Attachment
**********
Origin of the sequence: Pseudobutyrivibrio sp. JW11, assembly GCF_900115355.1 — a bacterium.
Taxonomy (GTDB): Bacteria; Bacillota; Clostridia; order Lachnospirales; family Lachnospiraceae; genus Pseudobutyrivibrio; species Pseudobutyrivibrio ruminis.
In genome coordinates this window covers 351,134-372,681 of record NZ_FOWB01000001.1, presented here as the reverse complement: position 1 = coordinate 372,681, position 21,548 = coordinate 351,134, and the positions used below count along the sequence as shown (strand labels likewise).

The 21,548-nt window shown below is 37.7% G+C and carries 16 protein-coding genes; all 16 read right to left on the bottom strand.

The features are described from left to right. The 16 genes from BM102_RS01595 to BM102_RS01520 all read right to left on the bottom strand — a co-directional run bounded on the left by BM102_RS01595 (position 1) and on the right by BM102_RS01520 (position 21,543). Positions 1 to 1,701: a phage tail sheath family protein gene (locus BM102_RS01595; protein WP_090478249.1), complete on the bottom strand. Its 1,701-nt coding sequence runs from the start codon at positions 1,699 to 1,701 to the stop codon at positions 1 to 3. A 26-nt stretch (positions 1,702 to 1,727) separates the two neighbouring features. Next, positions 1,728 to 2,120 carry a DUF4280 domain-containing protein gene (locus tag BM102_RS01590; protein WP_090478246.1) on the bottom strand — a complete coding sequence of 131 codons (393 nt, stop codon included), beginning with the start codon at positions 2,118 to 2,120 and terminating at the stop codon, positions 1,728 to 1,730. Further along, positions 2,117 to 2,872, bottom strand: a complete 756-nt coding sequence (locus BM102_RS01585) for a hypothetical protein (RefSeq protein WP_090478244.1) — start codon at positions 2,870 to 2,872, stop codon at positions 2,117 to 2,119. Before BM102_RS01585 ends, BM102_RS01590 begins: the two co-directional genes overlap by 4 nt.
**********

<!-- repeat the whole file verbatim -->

Origin of the sequence: Pseudobutyrivibrio sp. JW11, assembly GCF_900115355.1 — a bacterium.
Taxonomy (GTDB): Bacteria; Bacillota; Clostridia; order Lachnospirales; family Lachnospiraceae; genus Pseudobutyrivibrio; species Pseudobutyrivibrio ruminis.
In genome coordinates this window covers 351,134-372,681 of record NZ_FOWB01000001.1, presented here as the reverse complement: position 1 = coordinate 372,681, position 21,548 = coordinate 351,134, and the positions used below count along the sequence as shown (strand labels likewise).

The 21,548-nt window shown below is 37.7% G+C and carries 16 protein-coding genes; all 16 read right to left on the bottom strand.

The features are described from left to right. The 16 genes from BM102_RS01595 to BM102_RS01520 all read right to left on the bottom strand — a co-directional run bounded on the left by BM102_RS01595 (position 1) and on the right by BM102_RS01520 (position 21,543). Positions 1 to 1,701: a phage tail sheath family protein gene (locus BM102_RS01595; protein WP_090478249.1), complete on the bottom strand. Its 1,701-nt coding sequence runs from the start codon at positions 1,699 to 1,701 to the stop codon at positions 1 to 3. A 26-nt stretch (positions 1,702 to 1,727) separates the two neighbouring features. Next, positions 1,728 to 2,120 carry a DUF4280 domain-containing protein gene (locus tag BM102_RS01590; protein WP_090478246.1) on the bottom strand — a complete coding sequence of 131 codons (393 nt, stop codon included), beginning with the start codon at positions 2,118 to 2,120 and terminating at the stop codon, positions 1,728 to 1,730. Further along, positions 2,117 to 2,872, bottom strand: a complete 756-nt coding sequence (locus BM102_RS01585) for a hypothetical protein (RefSeq protein WP_090478244.1) — start codon at positions 2,870 to 2,872, stop codon at positions 2,117 to 2,119. Before BM102_RS01585 ends, BM102_RS01590 begins: the two co-directional genes overlap by 4 nt.